GCM mode is an authenticated encryption scheme and is often recommended.

Last Updated Tues, 27 Aug 2019 12:00:01 -0400

Overview:

Galois/Counter mode (Galois is pronounced “GAL-wah”) encryption (“GCM mode”) is a block cipher mode of operation that combines confidentiality and data authentication. This means that the encrypted data cannot be undetectably altered.

GCM mode builds on the concepts introduced in CTR mode and CTR mode should be reviewed first in order to understand GCM. As with CTR mode, GCM uses an IV/nonce and encrypts increasing counter values. But GCM extends the CTR operations to include a Message Authentication Code (MAC) calculation as a built-in part of the operation. The MAC, called a “tag” in GCM jargon, is verified during decryption. If it does not match the data must be discarded.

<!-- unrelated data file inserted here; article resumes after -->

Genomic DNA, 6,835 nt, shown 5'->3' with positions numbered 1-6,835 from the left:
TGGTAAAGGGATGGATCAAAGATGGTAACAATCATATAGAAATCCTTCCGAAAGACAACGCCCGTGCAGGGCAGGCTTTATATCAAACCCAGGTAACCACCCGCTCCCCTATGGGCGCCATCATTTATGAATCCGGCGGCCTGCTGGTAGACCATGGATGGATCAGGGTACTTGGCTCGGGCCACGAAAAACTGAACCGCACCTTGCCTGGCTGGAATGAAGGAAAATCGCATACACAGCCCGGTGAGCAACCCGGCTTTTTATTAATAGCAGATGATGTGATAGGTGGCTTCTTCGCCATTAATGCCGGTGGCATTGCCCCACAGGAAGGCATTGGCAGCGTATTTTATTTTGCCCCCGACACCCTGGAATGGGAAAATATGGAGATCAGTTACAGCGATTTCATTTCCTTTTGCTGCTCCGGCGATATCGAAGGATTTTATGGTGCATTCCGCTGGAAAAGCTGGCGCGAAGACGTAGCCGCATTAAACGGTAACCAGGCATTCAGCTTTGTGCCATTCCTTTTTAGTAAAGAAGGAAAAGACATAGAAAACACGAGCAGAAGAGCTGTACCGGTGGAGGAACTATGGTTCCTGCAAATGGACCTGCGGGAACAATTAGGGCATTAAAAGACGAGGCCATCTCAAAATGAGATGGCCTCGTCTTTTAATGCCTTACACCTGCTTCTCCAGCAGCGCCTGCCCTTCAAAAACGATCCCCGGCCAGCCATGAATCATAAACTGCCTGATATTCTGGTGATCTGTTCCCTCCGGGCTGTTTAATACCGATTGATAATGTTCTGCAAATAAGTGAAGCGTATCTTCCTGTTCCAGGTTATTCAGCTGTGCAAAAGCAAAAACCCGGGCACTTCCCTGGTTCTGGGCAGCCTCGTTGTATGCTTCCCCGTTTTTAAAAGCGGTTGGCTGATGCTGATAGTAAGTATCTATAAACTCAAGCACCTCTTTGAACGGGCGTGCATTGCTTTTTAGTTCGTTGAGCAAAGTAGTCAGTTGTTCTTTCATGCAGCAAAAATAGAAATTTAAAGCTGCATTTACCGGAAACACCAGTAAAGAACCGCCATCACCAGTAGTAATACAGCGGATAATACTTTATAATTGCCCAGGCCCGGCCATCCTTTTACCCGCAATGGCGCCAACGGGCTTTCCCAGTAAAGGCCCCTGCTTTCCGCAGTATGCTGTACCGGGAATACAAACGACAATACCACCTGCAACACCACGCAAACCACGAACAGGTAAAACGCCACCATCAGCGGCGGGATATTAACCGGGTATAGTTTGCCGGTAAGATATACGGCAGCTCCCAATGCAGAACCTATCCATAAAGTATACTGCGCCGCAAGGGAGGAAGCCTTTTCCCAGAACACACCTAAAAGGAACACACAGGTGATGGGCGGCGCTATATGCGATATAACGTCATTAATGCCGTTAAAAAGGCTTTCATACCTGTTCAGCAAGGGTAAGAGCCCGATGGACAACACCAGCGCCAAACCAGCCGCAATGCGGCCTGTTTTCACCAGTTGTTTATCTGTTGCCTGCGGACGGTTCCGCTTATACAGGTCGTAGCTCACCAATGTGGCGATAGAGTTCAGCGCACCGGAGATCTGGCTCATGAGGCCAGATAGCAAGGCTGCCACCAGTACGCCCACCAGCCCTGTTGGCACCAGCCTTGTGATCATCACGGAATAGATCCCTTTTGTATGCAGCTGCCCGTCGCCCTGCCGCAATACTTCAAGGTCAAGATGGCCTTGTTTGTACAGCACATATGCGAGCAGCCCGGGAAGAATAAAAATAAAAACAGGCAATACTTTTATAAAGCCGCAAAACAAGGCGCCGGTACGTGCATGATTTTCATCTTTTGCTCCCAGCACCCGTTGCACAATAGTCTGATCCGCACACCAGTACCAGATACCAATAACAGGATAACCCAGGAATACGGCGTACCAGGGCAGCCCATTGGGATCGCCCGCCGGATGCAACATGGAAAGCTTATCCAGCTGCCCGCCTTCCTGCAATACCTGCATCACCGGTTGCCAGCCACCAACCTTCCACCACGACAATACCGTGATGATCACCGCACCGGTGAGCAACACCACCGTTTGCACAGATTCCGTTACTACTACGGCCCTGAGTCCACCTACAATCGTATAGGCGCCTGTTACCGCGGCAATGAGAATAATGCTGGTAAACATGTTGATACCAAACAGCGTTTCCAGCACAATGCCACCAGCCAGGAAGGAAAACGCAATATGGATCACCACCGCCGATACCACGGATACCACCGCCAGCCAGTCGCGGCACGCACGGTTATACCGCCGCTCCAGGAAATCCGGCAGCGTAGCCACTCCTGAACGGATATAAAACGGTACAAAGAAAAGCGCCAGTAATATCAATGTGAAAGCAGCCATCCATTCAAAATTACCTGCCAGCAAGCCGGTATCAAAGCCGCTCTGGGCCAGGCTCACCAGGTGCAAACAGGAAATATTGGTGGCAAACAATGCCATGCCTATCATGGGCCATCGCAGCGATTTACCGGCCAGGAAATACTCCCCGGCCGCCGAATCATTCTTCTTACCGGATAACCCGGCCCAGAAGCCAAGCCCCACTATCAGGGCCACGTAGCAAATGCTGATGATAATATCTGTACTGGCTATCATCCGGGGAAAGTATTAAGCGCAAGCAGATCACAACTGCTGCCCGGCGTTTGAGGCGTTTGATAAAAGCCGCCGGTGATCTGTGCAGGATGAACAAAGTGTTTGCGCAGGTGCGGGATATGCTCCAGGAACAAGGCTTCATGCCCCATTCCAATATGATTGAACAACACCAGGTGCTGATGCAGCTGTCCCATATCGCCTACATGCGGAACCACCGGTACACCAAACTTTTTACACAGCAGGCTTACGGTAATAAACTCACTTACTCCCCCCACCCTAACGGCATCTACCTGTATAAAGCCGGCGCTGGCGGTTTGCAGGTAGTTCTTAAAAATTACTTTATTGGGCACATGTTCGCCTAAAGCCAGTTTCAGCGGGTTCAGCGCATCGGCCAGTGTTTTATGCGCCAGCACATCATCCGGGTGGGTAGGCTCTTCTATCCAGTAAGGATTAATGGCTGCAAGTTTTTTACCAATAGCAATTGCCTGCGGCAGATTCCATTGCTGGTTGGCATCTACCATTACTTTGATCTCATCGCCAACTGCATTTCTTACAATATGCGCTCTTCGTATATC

As with CTR mode, the encryption process is can be performed in parallel, but the calculation of the GCM tag can also be calculated in parallel. Thus, AES-GCM is typically faster than AES-CTR combined with a serial MAC calculation like, for example, HMAC.

GCM is most commonly used with AES; AES-GCM typically prefers a 12-byte IV and, as with CTR, this IV must not be reused. Moreover, for any key-IV pair, GCM is limited to encrypting 64 GB.

Getting Started:

Best Practices and Advisories:

  1. Never Reuse Key, IV pairs. (Warning): Never encrypt with the same key and IV pair twice. Use one-time session keys whenever possible.
  2. Do Not Exceed Data Limits. (Warning): GCM has a data limit of 64 GB. After this much data has been encrypted, the key and/or IV must be changed.

For more details check the FAQ for this algorithm.